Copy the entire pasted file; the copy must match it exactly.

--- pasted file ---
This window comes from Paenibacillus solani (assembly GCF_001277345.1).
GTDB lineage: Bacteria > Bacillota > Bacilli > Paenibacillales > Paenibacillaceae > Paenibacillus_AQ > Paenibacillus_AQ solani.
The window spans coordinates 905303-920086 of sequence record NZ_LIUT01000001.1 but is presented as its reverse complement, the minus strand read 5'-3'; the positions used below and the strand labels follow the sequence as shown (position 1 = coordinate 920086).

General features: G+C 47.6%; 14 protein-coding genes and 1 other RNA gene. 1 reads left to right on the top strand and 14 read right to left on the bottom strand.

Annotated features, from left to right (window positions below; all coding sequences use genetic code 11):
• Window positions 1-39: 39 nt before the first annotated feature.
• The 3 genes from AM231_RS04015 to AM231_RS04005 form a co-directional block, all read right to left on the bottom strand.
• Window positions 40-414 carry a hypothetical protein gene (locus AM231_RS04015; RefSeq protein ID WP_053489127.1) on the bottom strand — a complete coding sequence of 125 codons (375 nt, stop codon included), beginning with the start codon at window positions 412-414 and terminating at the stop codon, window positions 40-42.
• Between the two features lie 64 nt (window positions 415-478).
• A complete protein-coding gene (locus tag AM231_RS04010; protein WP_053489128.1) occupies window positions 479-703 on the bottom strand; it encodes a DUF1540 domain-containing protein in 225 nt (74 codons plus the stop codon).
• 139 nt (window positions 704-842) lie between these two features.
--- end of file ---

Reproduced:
This window comes from Paenibacillus solani (assembly GCF_001277345.1).
GTDB lineage: Bacteria > Bacillota > Bacilli > Paenibacillales > Paenibacillaceae > Paenibacillus_AQ > Paenibacillus_AQ solani.
The window spans coordinates 905303-920086 of sequence record NZ_LIUT01000001.1 but is presented as its reverse complement, the minus strand read 5'-3'; the positions used below and the strand labels follow the sequence as shown (position 1 = coordinate 920086).

General features: G+C 47.6%; 14 protein-coding genes and 1 other RNA gene. 1 reads left to right on the top strand and 14 read right to left on the bottom strand.

Annotated features, from left to right (window positions below; all coding sequences use genetic code 11):
• Window positions 1-39: 39 nt before the first annotated feature.
• The 3 genes from AM231_RS04015 to AM231_RS04005 form a co-directional block, all read right to left on the bottom strand.
• Window positions 40-414 carry a hypothetical protein gene (locus AM231_RS04015; RefSeq protein ID WP_053489127.1) on the bottom strand — a complete coding sequence of 125 codons (375 nt, stop codon included), beginning with the start codon at window positions 412-414 and terminating at the stop codon, window positions 40-42.
• Between the two features lie 64 nt (window positions 415-478).
• A complete protein-coding gene (locus tag AM231_RS04010; protein WP_053489128.1) occupies window positions 479-703 on the bottom strand; it encodes a DUF1540 domain-containing protein in 225 nt (74 codons plus the stop codon).
• 139 nt (window positions 704-842) lie between these two features.